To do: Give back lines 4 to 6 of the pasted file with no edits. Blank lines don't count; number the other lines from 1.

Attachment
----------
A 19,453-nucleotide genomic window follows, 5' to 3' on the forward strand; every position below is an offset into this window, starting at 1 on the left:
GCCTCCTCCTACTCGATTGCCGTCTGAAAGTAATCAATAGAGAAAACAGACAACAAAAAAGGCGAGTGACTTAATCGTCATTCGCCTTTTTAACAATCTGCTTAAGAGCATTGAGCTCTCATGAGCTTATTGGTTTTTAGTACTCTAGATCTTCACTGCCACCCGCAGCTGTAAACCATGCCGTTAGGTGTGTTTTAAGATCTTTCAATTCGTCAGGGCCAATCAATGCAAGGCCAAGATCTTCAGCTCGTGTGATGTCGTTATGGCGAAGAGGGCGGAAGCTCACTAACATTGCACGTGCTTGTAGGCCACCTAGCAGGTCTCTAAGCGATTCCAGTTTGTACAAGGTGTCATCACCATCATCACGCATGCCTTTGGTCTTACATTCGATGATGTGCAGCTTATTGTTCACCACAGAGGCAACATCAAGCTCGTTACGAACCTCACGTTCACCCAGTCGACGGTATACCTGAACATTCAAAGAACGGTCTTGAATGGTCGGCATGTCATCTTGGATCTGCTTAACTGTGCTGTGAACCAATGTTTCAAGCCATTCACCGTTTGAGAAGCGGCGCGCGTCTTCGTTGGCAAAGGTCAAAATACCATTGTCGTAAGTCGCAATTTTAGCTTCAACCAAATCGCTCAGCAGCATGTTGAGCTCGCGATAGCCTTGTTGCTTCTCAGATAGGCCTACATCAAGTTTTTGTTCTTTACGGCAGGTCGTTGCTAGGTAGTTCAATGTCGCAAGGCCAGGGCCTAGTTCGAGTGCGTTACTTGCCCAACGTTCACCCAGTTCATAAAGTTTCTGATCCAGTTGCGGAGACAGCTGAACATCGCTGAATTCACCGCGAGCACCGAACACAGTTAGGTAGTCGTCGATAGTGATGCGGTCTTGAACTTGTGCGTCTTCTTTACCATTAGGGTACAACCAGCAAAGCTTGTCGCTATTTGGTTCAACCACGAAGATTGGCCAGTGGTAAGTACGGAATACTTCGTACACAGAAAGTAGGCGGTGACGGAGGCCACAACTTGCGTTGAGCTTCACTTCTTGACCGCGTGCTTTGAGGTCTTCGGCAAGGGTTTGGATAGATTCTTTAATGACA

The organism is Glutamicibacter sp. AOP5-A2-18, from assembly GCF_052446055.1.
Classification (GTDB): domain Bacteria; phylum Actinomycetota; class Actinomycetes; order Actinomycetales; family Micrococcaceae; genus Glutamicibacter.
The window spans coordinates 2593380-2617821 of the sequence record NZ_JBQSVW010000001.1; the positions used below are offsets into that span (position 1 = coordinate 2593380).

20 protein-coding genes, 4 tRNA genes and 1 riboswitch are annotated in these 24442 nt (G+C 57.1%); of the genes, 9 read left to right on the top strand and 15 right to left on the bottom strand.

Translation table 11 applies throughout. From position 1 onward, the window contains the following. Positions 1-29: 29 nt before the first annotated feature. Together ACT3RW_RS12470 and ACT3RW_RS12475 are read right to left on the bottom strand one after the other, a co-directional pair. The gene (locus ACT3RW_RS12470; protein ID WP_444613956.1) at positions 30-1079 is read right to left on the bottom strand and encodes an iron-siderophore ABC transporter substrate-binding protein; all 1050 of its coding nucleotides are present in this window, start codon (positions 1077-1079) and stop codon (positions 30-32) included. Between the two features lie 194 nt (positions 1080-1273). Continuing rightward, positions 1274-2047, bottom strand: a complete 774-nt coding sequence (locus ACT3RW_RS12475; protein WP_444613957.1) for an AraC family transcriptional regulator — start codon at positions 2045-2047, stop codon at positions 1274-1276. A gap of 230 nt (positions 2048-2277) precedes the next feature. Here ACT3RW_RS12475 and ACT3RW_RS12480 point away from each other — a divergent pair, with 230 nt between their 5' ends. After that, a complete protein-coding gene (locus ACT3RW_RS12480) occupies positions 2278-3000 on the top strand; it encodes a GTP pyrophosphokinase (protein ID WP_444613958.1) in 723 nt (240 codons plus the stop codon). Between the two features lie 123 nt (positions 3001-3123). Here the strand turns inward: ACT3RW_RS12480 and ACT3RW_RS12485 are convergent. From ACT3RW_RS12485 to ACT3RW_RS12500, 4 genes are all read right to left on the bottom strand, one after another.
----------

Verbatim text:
Classification (GTDB): domain Bacteria; phylum Actinomycetota; class Actinomycetes; order Actinomycetales; family Micrococcaceae; genus Glutamicibacter.
The window spans coordinates 2593380-2617821 of the sequence record NZ_JBQSVW010000001.1; the positions used below are offsets into that span (position 1 = coordinate 2593380).

20 protein-coding genes, 4 tRNA genes and 1 riboswitch are annotated in these 24442 nt (G+C 57.1%); of the genes, 9 read left to right on the top strand and 15 right to left on the bottom strand.